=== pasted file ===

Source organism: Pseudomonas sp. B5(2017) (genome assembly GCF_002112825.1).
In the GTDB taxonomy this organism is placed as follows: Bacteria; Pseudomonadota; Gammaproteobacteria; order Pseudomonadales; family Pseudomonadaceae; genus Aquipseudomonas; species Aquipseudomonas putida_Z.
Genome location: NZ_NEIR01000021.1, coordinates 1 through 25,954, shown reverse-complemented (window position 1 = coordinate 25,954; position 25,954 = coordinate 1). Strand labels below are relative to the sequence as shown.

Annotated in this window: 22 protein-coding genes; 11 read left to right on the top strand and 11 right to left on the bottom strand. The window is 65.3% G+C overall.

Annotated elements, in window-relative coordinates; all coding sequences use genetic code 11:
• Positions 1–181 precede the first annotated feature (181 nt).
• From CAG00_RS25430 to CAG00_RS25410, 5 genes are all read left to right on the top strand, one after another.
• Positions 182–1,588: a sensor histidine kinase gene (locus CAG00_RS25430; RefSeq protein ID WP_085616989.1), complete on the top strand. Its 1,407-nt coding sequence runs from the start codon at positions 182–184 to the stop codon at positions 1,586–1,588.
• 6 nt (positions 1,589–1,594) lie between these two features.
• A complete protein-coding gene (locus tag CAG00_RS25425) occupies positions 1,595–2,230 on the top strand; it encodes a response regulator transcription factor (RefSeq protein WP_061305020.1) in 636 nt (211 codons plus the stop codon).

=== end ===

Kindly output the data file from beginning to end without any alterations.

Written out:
Source organism: Pseudomonas sp. B5(2017) (genome assembly GCF_002112825.1).
In the GTDB taxonomy this organism is placed as follows: Bacteria; Pseudomonadota; Gammaproteobacteria; order Pseudomonadales; family Pseudomonadaceae; genus Aquipseudomonas; species Aquipseudomonas putida_Z.
Genome location: NZ_NEIR01000021.1, coordinates 1 through 25,954, shown reverse-complemented (window position 1 = coordinate 25,954; position 25,954 = coordinate 1). Strand labels below are relative to the sequence as shown.

Annotated in this window: 22 protein-coding genes; 11 read left to right on the top strand and 11 right to left on the bottom strand. The window is 65.3% G+C overall.

Annotated elements, in window-relative coordinates; all coding sequences use genetic code 11:
• Positions 1–181 precede the first annotated feature (181 nt).
• From CAG00_RS25430 to CAG00_RS25410, 5 genes are all read left to right on the top strand, one after another.
• Positions 182–1,588: a sensor histidine kinase gene (locus CAG00_RS25430; RefSeq protein ID WP_085616989.1), complete on the top strand. Its 1,407-nt coding sequence runs from the start codon at positions 182–184 to the stop codon at positions 1,586–1,588.
• 6 nt (positions 1,589–1,594) lie between these two features.
• A complete protein-coding gene (locus tag CAG00_RS25425) occupies positions 1,595–2,230 on the top strand; it encodes a response regulator transcription factor (RefSeq protein WP_061305020.1) in 636 nt (211 codons plus the stop codon).